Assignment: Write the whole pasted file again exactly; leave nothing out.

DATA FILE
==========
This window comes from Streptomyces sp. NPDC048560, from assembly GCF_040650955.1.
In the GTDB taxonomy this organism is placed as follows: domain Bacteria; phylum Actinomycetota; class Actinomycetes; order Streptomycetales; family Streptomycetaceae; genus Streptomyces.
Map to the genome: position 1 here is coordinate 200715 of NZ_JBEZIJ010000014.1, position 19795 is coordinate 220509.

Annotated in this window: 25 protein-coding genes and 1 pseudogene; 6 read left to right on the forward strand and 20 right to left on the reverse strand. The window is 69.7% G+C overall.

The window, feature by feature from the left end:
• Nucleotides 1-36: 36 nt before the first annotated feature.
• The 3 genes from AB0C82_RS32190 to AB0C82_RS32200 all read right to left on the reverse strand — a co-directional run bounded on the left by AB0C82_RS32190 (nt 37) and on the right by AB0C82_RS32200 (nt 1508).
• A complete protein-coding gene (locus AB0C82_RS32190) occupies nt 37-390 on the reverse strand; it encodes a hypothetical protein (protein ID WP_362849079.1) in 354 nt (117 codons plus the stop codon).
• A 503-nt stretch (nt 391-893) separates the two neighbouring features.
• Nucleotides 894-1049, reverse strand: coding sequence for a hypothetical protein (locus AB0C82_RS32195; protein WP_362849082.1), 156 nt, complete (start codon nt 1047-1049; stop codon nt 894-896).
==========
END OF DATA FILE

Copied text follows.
This window comes from Streptomyces sp. NPDC048560, from assembly GCF_040650955.1.
In the GTDB taxonomy this organism is placed as follows: domain Bacteria; phylum Actinomycetota; class Actinomycetes; order Streptomycetales; family Streptomycetaceae; genus Streptomyces.
Map to the genome: position 1 here is coordinate 200715 of NZ_JBEZIJ010000014.1, position 19795 is coordinate 220509.

Annotated in this window: 25 protein-coding genes and 1 pseudogene; 6 read left to right on the forward strand and 20 right to left on the reverse strand. The window is 69.7% G+C overall.

The window, feature by feature from the left end:
• Nucleotides 1-36: 36 nt before the first annotated feature.
• The 3 genes from AB0C82_RS32190 to AB0C82_RS32200 all read right to left on the reverse strand — a co-directional run bounded on the left by AB0C82_RS32190 (nt 37) and on the right by AB0C82_RS32200 (nt 1508).
• A complete protein-coding gene (locus AB0C82_RS32190) occupies nt 37-390 on the reverse strand; it encodes a hypothetical protein (protein ID WP_362849079.1) in 354 nt (117 codons plus the stop codon).
• A 503-nt stretch (nt 391-893) separates the two neighbouring features.
• Nucleotides 894-1049, reverse strand: coding sequence for a hypothetical protein (locus AB0C82_RS32195; protein WP_362849082.1), 156 nt, complete (start codon nt 1047-1049; stop codon nt 894-896).